Image Credit: Gulf News File

Dubai: Filipino voters in the UAE should not waste their vote but should contribute to nation-building by going beyond sending remittances through participating in the monthlong polls starting on Saturday, an official said.

Every six years, Filipinos back home and around the world get to elect their country’s top leaders including their president and vice-president.

The number of land-based eligible voters in the UAE increased by 307 per cent from just 47,720 in the 2010 elections to 194,621 this year, while the number of Filipinos in the UAE rose by 67 per cent, according to the Philippine government estimates.

“The increase in the number of registered voters reflects the increase in the level of political awareness among our compatriots. That is a strong indication that there’s going to be a significant turnout in this election,” Philippine Ambassador to the UAE Constancio Vingno Jr. told Gulf News.

Of the registered voters, the majority or 122,185 are from Dubai and the Northern Emirates. Although high registration does not automatically mean higher voter turnout, Consul-General Paul Raymund Cortes is still hopeful that more people will actually come out and vote this time.

Only 16.59 per cent or 7,917 registered voters participated in the presidential polls in 2010.

“We do hope that a good proportion of the registered voters this year, 50 per cent or even higher, would actually come out to vote. What a waste if these 122,000 have just come to register but not actually participate in the elections,” Cortes told Gulf News during the final testing of the Vote-Counting Machine on Thursday night.



“We’ve said time and time again that the overseas Filipinos are the “Bagong Bayani” (Modern-day Heroes) but at the same time, beyond economics, let’s hope that they could also come up with a more decisive role especially as far as civic responsibility and political nation building are concerned,” he added.

Overseas Filipinos have often been criticised for being apathetic to the major issues facing their country.

Cortes said Filipinos have a say in what their country should be in the next six years.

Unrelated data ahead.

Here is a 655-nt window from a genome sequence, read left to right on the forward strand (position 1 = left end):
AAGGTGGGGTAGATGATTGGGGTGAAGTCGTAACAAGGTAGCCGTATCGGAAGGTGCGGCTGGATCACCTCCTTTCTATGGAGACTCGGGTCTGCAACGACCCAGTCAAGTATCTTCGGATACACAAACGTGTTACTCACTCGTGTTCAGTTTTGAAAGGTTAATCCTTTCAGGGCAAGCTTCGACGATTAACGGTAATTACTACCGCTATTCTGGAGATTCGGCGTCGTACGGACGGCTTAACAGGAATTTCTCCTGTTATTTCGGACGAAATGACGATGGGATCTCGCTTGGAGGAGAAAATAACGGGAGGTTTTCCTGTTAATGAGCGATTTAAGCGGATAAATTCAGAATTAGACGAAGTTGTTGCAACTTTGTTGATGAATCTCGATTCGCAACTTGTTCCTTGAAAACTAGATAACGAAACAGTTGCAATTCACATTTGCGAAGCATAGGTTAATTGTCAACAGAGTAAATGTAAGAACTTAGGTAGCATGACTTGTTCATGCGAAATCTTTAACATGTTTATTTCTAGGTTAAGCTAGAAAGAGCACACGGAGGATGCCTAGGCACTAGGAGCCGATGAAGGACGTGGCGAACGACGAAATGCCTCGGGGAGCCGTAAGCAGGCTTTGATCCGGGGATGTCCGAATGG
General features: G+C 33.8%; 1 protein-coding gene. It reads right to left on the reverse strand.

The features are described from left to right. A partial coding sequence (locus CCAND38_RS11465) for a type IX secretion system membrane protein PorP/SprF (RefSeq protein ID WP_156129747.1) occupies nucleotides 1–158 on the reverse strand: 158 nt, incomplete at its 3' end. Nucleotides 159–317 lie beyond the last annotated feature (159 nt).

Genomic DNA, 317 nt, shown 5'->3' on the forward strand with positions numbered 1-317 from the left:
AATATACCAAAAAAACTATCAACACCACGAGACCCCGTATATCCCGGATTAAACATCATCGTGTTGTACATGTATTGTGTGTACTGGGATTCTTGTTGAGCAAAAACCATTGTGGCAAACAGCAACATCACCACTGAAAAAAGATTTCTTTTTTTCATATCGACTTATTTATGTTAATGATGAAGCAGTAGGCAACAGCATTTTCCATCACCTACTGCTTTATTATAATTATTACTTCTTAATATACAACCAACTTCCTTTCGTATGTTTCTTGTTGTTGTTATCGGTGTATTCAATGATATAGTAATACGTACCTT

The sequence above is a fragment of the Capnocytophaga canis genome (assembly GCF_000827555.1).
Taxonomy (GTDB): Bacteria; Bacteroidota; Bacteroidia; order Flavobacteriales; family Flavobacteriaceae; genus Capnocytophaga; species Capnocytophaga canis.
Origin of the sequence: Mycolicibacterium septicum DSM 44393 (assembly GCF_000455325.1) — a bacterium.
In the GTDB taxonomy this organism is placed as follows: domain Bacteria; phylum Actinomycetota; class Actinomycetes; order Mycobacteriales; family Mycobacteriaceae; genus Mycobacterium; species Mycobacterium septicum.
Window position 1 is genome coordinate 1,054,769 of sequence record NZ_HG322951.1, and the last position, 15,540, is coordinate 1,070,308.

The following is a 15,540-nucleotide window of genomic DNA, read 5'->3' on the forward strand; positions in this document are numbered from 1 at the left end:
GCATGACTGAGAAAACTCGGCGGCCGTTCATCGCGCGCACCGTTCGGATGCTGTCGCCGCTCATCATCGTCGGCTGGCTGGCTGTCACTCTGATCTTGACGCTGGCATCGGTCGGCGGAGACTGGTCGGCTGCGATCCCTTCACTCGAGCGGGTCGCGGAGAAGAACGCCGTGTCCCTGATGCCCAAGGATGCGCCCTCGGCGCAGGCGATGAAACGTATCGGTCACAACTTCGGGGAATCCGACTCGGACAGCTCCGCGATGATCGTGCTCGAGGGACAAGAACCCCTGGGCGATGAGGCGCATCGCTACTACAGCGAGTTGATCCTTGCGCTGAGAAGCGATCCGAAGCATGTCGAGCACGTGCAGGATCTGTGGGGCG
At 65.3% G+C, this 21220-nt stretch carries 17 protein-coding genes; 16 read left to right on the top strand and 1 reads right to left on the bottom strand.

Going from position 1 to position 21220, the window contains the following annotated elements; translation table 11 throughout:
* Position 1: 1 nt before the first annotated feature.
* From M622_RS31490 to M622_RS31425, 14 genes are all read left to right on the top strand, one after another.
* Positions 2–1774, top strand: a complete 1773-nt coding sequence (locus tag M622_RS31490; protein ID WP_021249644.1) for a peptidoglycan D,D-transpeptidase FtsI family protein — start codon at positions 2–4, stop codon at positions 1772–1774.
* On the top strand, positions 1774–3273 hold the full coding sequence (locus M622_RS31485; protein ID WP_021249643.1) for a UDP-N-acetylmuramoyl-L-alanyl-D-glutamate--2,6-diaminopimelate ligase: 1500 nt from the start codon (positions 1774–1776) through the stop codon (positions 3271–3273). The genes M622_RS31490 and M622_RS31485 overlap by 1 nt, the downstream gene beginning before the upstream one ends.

Over the last six years, the Philippines has made great strides economically. From being the perennial “sick man of Asia”, the Philippines was described as the next “Asian miracle” by the World Bank in 2014 when it emerged from decades of being a “regional economic laggard”.

Many more issues need to be addressed, including peace and order, jailing corrupt officials, prioritising education and beefing up national defence, among others.

“Voting is important because we keep blaming other sectors of society for the ills of our nation but what we fail to realise is that the ills of the nation cannot be solved by government alone,” Cortes said. “It cannot be solved by just one branch, one sector of society, and it needs an all-of-nation approach, which includes our stakeholders, our voters, everyone.”


Election Timings

Philippine Embassy, Abu Dhabi (6 Vote-Counting Machines)

Registered Voters: 72,436 (land-based)

April 9: 8am to 4pm

April 10 to May 8: 9am to 5pm

May 9: 5am to 1pm


Philippine Consulate, Dubai (12 Vote-Counting Machines)

Registered Voters: 112,185 (land-based)

April 9 to May 8: 8am to 9pm

May 9: 5am to 1pm


Dos and Don’ts during the elections

1) Be at the voting precinct at the allotted time. On the last day of elections on May 9, polling precincts will close at 1pm UAE time, which is 5pm in the Philippines. Those in the queue within 30 metres from the precinct will be allowed to vote.

2) Don’t over vote. Voting for more than the required number of candidates will nullify your vote.

3) Don’t take selfies while inside the precinct nor pictures of your ballot.

4) Giving out flyers or sample ballots inside the precinct is not allowed as per Commission on Elections rules. “Outside the consulate, it is also not allowed to give out flyers whether political or commercial as per UAE law, unless permitted by the UAE government,” Consul Ferdie Flores said.

5) Wearing campaign shirts or material that state political choices is not allowed within the polling precinct.